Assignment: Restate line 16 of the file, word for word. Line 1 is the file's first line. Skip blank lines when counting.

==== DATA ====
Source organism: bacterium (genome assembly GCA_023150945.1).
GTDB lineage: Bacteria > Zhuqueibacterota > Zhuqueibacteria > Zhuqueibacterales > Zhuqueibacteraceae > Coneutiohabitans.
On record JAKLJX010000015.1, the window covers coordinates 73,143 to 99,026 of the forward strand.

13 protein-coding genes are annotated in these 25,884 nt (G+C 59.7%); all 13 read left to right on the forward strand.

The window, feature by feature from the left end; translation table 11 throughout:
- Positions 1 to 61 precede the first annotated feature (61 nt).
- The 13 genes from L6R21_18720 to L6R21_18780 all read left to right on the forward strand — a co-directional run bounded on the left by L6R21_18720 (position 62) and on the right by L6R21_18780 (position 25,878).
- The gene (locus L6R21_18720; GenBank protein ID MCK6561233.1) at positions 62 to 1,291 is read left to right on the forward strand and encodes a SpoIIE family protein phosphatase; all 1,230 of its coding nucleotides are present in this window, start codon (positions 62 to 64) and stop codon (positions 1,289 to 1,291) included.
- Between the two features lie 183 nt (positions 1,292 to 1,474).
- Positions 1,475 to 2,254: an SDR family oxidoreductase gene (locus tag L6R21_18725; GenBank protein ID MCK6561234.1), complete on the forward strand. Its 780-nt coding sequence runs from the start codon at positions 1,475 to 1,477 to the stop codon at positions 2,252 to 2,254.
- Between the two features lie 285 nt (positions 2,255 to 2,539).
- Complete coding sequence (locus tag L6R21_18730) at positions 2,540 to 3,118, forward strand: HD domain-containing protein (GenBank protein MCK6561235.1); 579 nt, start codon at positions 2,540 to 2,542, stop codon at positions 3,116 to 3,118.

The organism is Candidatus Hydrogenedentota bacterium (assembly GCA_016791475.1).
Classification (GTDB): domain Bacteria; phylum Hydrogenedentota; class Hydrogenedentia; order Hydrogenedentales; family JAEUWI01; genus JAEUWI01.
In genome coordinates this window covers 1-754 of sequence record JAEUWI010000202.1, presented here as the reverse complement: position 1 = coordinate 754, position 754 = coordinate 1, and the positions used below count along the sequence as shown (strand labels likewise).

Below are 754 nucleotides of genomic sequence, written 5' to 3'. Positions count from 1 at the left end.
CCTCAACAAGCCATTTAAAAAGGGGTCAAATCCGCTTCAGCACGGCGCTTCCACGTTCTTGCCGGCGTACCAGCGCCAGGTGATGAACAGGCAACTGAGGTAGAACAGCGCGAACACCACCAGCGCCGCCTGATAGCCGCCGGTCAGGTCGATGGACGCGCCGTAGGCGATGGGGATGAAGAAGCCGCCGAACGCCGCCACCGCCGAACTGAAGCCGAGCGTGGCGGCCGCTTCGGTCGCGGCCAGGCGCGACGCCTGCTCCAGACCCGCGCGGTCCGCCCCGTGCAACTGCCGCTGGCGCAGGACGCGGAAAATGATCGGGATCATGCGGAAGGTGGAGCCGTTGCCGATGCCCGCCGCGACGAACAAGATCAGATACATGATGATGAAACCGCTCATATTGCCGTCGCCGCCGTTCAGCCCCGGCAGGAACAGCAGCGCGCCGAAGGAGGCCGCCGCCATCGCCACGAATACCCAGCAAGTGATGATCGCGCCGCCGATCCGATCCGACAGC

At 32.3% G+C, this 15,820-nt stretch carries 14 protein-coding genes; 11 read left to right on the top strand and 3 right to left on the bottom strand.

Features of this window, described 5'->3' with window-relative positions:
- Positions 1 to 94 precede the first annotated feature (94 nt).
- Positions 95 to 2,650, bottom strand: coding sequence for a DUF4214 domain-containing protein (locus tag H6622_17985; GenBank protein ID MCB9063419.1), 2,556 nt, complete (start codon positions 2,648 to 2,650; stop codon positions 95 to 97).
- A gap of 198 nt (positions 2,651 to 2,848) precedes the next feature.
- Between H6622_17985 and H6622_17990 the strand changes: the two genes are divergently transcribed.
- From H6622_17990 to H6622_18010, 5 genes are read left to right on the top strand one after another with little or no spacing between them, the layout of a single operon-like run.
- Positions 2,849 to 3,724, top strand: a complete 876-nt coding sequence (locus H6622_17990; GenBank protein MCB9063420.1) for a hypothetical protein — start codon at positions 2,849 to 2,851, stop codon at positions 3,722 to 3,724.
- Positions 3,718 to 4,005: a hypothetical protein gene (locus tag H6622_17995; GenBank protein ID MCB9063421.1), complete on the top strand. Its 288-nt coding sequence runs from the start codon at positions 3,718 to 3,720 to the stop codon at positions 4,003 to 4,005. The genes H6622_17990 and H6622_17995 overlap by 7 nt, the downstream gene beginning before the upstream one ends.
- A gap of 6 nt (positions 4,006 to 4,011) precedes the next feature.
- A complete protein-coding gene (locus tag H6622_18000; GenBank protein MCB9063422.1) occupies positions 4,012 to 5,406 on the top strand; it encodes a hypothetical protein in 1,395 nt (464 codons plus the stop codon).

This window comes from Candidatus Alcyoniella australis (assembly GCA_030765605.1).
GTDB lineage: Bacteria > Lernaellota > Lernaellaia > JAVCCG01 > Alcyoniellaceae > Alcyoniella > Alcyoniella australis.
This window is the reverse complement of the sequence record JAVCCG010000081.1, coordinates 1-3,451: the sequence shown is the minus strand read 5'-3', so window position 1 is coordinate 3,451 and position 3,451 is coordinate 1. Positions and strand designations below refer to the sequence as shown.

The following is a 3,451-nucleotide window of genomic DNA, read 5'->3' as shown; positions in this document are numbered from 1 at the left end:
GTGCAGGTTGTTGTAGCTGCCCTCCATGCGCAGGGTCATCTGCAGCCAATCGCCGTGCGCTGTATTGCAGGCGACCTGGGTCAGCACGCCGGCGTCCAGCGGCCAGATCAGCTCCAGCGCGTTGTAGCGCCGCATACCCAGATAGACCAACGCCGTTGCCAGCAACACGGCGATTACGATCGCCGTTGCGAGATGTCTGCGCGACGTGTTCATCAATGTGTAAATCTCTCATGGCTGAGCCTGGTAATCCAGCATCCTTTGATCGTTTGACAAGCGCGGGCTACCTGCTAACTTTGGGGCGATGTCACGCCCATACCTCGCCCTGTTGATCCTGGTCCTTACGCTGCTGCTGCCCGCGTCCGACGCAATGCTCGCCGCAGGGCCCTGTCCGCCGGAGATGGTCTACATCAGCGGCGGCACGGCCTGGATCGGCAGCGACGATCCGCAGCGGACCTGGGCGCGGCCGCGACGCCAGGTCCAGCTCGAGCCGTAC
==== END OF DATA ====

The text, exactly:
Below are 754 nucleotides of genomic sequence, written 5' to 3'. Positions count from 1 at the left end.